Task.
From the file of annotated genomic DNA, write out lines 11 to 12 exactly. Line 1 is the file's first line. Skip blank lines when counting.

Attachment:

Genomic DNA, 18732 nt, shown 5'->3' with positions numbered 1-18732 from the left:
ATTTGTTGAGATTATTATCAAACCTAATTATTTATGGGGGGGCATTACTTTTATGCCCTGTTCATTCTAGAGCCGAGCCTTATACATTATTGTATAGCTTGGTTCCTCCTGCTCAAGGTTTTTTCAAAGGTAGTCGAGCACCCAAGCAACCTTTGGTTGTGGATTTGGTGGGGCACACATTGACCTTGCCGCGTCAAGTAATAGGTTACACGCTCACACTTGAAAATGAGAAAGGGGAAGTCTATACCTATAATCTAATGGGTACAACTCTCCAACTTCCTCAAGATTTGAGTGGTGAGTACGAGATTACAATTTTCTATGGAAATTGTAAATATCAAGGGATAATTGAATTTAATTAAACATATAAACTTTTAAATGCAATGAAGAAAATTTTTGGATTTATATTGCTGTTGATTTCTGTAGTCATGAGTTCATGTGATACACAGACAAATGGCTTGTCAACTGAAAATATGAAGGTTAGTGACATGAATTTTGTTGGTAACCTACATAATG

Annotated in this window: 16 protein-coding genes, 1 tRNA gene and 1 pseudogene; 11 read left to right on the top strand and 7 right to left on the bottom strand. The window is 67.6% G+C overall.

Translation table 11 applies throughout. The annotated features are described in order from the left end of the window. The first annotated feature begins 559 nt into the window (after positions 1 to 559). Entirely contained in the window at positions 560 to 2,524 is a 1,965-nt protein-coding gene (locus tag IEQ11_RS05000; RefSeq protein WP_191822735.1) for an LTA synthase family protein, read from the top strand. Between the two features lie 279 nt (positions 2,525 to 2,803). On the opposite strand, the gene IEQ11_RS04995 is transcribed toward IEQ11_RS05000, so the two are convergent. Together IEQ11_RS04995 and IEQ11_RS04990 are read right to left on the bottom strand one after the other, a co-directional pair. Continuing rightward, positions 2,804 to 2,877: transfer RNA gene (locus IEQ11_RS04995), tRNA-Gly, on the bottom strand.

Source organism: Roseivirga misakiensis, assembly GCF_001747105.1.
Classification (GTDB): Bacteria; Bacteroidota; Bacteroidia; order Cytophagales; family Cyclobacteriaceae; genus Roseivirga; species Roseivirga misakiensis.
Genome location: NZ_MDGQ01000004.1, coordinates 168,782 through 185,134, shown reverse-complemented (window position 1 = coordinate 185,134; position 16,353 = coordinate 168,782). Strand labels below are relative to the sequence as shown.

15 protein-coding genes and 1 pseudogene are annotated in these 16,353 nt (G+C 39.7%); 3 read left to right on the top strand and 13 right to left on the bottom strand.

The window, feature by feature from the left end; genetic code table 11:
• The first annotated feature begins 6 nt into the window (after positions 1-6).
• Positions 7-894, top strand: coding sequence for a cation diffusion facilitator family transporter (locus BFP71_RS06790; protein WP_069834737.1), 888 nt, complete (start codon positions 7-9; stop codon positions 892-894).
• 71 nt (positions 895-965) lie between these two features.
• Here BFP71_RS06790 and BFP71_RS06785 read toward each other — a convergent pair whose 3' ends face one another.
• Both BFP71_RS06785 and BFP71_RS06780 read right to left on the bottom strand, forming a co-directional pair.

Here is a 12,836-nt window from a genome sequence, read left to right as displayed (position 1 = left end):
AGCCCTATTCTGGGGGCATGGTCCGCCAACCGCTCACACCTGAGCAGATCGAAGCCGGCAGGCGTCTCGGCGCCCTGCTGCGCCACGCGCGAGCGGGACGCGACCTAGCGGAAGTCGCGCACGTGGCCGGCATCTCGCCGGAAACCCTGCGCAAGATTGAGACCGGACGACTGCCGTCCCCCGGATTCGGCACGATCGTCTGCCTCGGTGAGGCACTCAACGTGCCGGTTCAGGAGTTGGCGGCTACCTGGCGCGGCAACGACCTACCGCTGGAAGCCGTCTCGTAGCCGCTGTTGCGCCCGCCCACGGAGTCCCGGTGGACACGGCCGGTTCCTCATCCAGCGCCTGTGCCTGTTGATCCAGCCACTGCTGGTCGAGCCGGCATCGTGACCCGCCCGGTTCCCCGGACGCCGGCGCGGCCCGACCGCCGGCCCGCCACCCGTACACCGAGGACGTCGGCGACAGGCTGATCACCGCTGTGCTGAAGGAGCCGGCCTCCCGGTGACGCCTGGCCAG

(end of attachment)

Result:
• Positions 7-894, top strand: coding sequence for a cation diffusion facilitator family transporter (locus BFP71_RS06790; protein WP_069834737.1), 888 nt, complete (start codon positions 7-9; stop codon positions 892-894).
• 71 nt (positions 895-965) lie between these two features.